I was still incredibly ignorant. I had read, by then, too much to have failed to acquire a vague and substantially correct idea of the meaning of marriage, but I did not yet understand the precise nature of the act of union. My ignorance, however, was incapable of disturbing my romantic adoration, for I knew now for certain that whatever marriage might involve in addition to my idea of it, I could not find it other than desirable.

Vera Brittain

Vera Brittain as a VAD (illustration from book)

But by this point – early 1915 – the war is under way, and soon Roland, as well as her brother Edward and other friends, are away in military training, eventually to be involved in action as officers. Vera has already gone up to Oxford, women since 1876 having been able to study at University, but not – bizarrely to our modern minds – able to take degrees. (Having returned to study after the war she became one of the first who did.) But feeling she must share the experiences of those she loves in one of the few ways that she can, by summer of that year she is becoming a VAD (Voluntary Aid Detachment) nursing assistant – one of the women drafted in to nurse the wounded in that war. With minimal training, they were pitched into dealing with men who were often dying in front of their eyes, many with wounds that would be a challenge for the most experienced nurse.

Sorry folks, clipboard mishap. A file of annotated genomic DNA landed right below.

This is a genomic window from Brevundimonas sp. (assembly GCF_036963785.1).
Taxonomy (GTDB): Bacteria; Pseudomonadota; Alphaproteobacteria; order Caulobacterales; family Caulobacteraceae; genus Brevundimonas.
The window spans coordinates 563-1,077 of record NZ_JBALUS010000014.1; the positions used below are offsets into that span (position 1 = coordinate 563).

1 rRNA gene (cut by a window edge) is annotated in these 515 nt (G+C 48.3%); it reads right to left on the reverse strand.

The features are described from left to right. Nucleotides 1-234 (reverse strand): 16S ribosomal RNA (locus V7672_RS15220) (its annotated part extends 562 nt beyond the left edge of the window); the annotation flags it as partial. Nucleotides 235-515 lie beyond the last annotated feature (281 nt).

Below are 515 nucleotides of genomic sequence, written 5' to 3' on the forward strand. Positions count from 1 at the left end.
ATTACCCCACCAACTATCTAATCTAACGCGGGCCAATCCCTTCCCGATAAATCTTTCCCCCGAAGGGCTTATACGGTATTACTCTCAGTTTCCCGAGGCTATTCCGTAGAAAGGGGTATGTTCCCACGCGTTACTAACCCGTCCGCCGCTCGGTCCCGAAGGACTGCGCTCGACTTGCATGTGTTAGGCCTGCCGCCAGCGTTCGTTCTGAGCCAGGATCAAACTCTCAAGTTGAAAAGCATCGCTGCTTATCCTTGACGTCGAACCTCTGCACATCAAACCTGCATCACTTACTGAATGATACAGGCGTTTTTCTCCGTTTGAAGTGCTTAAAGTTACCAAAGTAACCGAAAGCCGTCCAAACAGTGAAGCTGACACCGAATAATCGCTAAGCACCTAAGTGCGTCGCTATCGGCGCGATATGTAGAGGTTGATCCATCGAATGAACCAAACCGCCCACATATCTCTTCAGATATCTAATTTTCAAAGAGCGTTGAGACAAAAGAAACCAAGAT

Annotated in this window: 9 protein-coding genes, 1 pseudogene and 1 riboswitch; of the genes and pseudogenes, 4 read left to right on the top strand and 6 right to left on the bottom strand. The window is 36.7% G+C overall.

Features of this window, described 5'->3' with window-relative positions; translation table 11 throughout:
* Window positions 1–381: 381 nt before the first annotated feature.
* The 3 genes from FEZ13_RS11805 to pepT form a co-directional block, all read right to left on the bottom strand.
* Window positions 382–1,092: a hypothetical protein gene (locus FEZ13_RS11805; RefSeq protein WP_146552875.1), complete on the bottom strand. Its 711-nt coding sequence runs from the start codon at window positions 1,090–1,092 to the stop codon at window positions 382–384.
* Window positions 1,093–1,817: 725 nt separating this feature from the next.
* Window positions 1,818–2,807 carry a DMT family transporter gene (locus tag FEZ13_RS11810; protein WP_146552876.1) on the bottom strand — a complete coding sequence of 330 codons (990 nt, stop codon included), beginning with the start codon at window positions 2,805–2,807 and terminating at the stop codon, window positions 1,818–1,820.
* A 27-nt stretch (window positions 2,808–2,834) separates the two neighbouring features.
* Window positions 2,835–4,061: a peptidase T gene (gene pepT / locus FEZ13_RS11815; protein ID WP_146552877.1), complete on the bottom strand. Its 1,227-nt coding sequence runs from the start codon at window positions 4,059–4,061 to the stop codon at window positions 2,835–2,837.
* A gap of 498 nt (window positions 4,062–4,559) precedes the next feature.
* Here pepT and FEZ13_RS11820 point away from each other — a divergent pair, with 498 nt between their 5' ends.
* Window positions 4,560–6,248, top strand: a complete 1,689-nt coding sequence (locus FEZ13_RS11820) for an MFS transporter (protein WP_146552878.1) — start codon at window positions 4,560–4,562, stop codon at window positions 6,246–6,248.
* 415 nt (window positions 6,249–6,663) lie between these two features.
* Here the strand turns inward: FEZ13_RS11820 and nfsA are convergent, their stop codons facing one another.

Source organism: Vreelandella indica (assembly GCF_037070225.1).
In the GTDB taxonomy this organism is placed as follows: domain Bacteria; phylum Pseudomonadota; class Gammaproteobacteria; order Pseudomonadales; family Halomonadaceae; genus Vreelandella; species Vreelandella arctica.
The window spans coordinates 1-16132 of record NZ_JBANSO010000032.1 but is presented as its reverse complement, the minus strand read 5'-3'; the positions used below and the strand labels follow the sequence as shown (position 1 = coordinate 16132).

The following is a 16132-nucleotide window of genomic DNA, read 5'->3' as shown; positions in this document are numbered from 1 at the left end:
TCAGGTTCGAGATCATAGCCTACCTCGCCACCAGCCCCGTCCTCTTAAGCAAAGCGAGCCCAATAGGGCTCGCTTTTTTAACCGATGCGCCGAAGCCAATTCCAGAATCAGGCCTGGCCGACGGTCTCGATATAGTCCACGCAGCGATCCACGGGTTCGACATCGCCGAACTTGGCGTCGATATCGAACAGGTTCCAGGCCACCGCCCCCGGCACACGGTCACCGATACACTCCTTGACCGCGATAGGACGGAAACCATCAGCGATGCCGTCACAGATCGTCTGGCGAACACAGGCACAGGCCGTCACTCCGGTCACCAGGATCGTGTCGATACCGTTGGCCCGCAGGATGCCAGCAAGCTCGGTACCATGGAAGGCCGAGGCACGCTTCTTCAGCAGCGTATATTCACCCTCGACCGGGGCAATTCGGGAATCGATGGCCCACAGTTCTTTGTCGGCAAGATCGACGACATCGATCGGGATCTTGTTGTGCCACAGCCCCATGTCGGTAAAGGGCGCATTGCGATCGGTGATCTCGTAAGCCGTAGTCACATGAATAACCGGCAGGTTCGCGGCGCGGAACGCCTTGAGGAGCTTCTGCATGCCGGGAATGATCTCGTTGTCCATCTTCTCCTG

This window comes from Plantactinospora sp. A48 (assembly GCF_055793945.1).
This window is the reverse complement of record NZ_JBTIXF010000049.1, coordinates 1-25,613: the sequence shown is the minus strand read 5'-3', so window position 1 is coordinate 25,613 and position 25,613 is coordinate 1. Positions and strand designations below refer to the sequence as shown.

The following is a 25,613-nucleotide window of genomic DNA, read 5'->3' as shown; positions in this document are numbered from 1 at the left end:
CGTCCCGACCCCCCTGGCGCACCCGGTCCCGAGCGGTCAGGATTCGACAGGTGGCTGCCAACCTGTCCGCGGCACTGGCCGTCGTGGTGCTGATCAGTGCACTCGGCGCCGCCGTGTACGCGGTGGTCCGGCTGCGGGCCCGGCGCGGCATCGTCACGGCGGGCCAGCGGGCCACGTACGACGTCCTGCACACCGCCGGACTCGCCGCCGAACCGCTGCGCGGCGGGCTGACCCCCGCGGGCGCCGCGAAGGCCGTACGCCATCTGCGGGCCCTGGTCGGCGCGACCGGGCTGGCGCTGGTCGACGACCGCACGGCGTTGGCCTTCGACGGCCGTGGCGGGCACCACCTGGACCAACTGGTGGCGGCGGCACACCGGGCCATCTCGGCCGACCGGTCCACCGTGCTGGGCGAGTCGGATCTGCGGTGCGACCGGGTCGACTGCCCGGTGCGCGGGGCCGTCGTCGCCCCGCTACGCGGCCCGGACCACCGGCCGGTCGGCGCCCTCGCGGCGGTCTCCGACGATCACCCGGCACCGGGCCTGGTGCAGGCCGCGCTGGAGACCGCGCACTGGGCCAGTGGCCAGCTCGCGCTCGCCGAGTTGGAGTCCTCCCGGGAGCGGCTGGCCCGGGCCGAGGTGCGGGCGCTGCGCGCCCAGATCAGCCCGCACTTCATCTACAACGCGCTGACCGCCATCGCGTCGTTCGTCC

In addition, of course she is unversed in practical tasks in ways that many middle class girls of that were: she describes how she needed instruction in how to boil an egg. And of course more importantly for her work, there are other areas of ignorance: